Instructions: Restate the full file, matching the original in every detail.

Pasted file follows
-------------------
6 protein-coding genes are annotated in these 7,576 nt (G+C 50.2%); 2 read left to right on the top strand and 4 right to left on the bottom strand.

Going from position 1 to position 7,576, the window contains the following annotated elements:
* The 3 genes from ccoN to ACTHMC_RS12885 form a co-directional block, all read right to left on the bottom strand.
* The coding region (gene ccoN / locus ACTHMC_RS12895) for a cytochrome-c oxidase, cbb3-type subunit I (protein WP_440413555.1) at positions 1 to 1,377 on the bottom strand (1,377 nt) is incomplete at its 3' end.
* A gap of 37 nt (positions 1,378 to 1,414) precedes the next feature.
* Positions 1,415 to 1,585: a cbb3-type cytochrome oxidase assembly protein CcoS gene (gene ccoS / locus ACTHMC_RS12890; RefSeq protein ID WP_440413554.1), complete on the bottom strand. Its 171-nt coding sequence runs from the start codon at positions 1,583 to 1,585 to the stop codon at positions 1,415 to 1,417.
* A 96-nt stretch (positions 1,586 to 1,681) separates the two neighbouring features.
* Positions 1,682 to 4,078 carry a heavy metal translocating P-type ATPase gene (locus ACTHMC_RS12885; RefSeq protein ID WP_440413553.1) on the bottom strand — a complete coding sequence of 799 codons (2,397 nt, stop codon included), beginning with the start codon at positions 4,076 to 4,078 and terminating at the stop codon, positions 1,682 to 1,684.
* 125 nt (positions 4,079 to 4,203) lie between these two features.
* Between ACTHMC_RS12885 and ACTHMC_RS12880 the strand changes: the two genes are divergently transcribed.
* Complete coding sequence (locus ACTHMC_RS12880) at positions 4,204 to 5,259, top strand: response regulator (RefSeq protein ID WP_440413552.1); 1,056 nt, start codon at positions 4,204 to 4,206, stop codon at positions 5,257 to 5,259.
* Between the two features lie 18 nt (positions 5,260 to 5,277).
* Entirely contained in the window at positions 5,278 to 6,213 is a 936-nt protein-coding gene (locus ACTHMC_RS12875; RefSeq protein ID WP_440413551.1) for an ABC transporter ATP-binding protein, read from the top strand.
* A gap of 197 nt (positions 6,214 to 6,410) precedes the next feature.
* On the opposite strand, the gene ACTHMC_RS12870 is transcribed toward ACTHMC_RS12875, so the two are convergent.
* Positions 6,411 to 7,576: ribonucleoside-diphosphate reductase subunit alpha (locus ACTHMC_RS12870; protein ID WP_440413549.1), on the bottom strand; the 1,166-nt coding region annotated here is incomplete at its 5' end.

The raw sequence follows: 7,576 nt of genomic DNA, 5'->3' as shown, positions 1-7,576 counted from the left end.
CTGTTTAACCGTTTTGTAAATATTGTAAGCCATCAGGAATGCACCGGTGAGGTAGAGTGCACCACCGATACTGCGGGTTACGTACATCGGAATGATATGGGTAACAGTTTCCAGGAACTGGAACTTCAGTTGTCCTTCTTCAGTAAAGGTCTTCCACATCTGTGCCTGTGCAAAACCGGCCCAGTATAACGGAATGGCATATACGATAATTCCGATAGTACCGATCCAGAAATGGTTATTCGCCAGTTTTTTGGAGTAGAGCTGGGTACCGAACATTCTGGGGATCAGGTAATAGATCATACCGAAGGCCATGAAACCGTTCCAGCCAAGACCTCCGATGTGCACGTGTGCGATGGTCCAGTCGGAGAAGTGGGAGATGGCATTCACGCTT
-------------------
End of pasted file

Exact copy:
6 protein-coding genes are annotated in these 7,576 nt (G+C 50.2%); 2 read left to right on the top strand and 4 right to left on the bottom strand.

Going from position 1 to position 7,576, the window contains the following annotated elements:
* The 3 genes from ccoN to ACTHMC_RS12885 form a co-directional block, all read right to left on the bottom strand.
* The coding region (gene ccoN / locus ACTHMC_RS12895) for a cytochrome-c oxidase, cbb3-type subunit I (protein WP_440413555.1) at positions 1 to 1,377 on the bottom strand (1,377 nt) is incomplete at its 3' end.
* A gap of 37 nt (positions 1,378 to 1,414) precedes the next feature.
* Positions 1,415 to 1,585: a cbb3-type cytochrome oxidase assembly protein CcoS gene (gene ccoS / locus ACTHMC_RS12890; RefSeq protein ID WP_440413554.1), complete on the bottom strand. Its 171-nt coding sequence runs from the start codon at positions 1,583 to 1,585 to the stop codon at positions 1,415 to 1,417.
* A 96-nt stretch (positions 1,586 to 1,681) separates the two neighbouring features.
* Positions 1,682 to 4,078 carry a heavy metal translocating P-type ATPase gene (locus ACTHMC_RS12885; RefSeq protein ID WP_440413553.1) on the bottom strand — a complete coding sequence of 799 codons (2,397 nt, stop codon included), beginning with the start codon at positions 4,076 to 4,078 and terminating at the stop codon, positions 1,682 to 1,684.
* 125 nt (positions 4,079 to 4,203) lie between these two features.
* Between ACTHMC_RS12885 and ACTHMC_RS12880 the strand changes: the two genes are divergently transcribed.
* Complete coding sequence (locus ACTHMC_RS12880) at positions 4,204 to 5,259, top strand: response regulator (RefSeq protein ID WP_440413552.1); 1,056 nt, start codon at positions 4,204 to 4,206, stop codon at positions 5,257 to 5,259.
* Between the two features lie 18 nt (positions 5,260 to 5,277).
* Entirely contained in the window at positions 5,278 to 6,213 is a 936-nt protein-coding gene (locus ACTHMC_RS12875; RefSeq protein ID WP_440413551.1) for an ABC transporter ATP-binding protein, read from the top strand.
* A gap of 197 nt (positions 6,214 to 6,410) precedes the next feature.
* On the opposite strand, the gene ACTHMC_RS12870 is transcribed toward ACTHMC_RS12875, so the two are convergent.
* Positions 6,411 to 7,576: ribonucleoside-diphosphate reductase subunit alpha (locus ACTHMC_RS12870; protein ID WP_440413549.1), on the bottom strand; the 1,166-nt coding region annotated here is incomplete at its 5' end.

The raw sequence follows: 7,576 nt of genomic DNA, 5'->3' as shown, positions 1-7,576 counted from the left end.
CTGTTTAACCGTTTTGTAAATATTGTAAGCCATCAGGAATGCACCGGTGAGGTAGAGTGCACCACCGATACTGCGGGTTACGTACATCGGAATGATATGGGTAACAGTTTCCAGGAACTGGAACTTCAGTTGTCCTTCTTCAGTAAAGGTCTTCCACATCTGTGCCTGTGCAAAACCGGCCCAGTATAACGGAATGGCATATACGATAATTCCGATAGTACCGATCCAGAAATGGTTATTCGCCAGTTTTTTGGAGTAGAGCTGGGTACCGAACATTCTGGGGATCAGGTAATAGATCATACCGAAGGCCATGAAACCGTTCCAGCCAAGACCTCCGATGTGCACGTGTGCGATGGTCCAGTCGGAGAAGTGGGAGATGGCATTCACGCTT